The health of Australia's prisoners 2015 is the 4th report on the National Prison Health Indicators, which were developed to help monitor the health of prisoners, and to inform and evaluate the planning, delivery and quality of prison health services. It includes data from  1,011 prison entrants, 437 prison dischargees, over 9,500 prisoners who visited a prison health clinic and about 9,400 prisoners who took medications. These data were provided by prisons in all states and territories in Australia except New South Wales, which provided data on prison entrants only. Participation was not complete-84% of prisons participated, with about 49% of prison entrants and 42% of sentenced dischargees in those prisons taking part. Accordingly, the information in this report needs to be interpreted with some caution. AIHW is working with the states and territories to improve the coverage of this collection.

This report includes, for the first time, data on the smoke-free status of prisons, disabilities and long-term health conditions experienced by prisoners, and self-assessed health status. Mental health issues and risky health behaviours, including tobacco smoking, excessive alcohol  consumption and illicit use of drugs, continue to be the main  areas of concern. The health of Indigenous prisoners (over-represented at 27% of the prison population) is also a continuing concern.

Tobacco smoking

Prisoners in Australia continue to have high smoking rates compared with the general population. Almost three-quarters (74%) of prison entrants were current smokers, with 69% of entrants indicating they smoked daily. One-half (50%) of entrants who smoked on entry to prison reported that they would like to quit.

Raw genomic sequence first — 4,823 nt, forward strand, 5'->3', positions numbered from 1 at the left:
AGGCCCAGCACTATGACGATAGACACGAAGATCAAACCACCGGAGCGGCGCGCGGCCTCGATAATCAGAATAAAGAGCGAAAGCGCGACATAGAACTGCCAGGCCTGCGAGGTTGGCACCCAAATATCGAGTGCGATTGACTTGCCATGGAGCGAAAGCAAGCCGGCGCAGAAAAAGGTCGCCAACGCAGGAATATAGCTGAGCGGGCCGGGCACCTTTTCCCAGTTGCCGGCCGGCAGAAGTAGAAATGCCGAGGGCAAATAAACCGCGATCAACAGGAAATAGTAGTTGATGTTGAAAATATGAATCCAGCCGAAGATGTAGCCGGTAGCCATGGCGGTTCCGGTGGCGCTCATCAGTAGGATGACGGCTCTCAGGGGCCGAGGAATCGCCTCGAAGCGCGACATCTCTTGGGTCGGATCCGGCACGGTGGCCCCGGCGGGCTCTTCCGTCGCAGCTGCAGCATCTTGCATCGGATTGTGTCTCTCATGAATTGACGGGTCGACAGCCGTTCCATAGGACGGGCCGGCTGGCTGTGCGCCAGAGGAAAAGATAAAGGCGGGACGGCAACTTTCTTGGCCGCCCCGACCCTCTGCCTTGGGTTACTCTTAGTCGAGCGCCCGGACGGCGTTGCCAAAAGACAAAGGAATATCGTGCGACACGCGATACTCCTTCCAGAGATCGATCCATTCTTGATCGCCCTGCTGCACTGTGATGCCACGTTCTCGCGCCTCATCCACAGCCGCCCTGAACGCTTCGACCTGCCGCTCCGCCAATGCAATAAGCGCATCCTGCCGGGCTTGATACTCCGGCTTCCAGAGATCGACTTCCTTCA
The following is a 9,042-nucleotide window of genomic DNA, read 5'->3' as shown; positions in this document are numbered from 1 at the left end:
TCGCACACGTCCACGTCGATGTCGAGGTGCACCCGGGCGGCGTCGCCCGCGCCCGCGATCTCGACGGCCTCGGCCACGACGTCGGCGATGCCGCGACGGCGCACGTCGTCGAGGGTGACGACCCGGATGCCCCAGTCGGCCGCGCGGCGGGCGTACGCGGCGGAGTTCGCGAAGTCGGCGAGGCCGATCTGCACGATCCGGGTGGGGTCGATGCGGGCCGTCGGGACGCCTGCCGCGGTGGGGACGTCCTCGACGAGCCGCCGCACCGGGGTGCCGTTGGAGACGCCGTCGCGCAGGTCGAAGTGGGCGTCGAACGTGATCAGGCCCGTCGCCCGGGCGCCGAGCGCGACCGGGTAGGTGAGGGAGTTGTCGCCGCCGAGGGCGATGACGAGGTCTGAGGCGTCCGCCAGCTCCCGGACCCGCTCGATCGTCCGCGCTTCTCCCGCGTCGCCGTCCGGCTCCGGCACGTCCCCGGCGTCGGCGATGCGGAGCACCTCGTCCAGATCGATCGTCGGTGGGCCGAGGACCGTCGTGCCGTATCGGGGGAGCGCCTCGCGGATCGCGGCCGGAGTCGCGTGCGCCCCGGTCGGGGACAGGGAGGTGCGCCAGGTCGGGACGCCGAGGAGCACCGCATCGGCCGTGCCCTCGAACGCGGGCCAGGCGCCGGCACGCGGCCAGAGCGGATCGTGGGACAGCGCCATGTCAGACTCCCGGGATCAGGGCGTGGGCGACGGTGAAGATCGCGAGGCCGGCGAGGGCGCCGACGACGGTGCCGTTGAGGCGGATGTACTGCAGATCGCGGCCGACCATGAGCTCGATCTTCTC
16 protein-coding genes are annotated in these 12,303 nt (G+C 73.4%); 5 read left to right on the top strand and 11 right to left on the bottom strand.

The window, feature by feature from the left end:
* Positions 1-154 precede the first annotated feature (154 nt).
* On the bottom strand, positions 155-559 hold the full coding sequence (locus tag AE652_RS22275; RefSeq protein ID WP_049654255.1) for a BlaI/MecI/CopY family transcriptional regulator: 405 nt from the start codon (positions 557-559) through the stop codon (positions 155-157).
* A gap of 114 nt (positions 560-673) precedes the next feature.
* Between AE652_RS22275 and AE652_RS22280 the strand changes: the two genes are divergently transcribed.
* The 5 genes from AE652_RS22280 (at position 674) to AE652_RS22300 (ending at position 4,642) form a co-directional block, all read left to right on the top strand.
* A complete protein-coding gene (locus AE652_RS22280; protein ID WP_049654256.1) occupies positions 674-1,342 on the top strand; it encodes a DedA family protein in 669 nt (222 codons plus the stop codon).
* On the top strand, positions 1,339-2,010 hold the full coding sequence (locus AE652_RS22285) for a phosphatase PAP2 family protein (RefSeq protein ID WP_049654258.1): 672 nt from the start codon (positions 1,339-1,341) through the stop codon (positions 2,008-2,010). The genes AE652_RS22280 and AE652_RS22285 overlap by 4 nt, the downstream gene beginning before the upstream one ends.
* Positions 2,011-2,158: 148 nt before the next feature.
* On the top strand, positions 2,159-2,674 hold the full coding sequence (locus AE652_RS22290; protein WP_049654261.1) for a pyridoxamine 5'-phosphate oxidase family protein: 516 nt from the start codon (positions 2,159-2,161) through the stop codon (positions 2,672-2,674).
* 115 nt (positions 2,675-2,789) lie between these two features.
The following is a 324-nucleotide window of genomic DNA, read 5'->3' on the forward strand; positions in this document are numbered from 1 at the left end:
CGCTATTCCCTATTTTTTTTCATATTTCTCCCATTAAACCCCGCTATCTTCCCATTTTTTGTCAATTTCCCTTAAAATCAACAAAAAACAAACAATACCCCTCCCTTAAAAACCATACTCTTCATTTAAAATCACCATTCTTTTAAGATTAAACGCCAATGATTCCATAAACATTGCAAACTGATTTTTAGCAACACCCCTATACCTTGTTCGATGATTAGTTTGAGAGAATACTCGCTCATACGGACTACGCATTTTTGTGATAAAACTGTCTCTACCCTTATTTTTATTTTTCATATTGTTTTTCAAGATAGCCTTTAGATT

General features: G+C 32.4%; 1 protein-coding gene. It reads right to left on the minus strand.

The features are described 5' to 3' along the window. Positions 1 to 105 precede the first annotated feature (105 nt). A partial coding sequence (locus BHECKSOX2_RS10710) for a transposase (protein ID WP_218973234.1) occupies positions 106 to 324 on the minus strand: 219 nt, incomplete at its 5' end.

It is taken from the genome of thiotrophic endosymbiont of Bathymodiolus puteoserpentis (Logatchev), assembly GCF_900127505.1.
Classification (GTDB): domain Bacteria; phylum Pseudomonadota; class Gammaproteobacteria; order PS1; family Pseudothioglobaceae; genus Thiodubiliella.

Smoking bans are in varying stages of implementation in Australian prisons. Almost three-quarters (74%) of prison dischargees in prisons allowing smoking currently smoked, with one-in-six (16%) indicating that they smoked more now than they did on entry to prison. Dischargees from prisons with smoking bans were more likely to use quit smoking assistance in prison. Of those who smoked on entry to prison, dischargees from prisons with smoking bans were less likely to intend to smoke after release (59%) than those from prisons in which smoking is allowed (73%).


Almost one-third  (30%) of entrants reported a long-term  health condition or disability that limited their daily activities and/or affected their participation in education or employment. Limitations to daily activities were the most common (24%), followed by restrictions in employment (16%) and education (12%). About 2% of prison entrants needed help and/or supervision in the areas of self-care, mobility and/or communication. Entrants aged between 35 and 54 years were more  likely to have some form of limitation or restriction than their general community counterparts.

Self-assessed physical and mental health

Prisoners being discharged from prison were more likely than those entering prison to report their mental health as generally  good  or better (78% compared with 67% respectively) and less likely to report it as poor (4% compared with 8%). A similar pattern was seen in self-reported physical health, with dischargees slightly more likely to report their physical health as generally good or better than entrants (78% compared with 73%).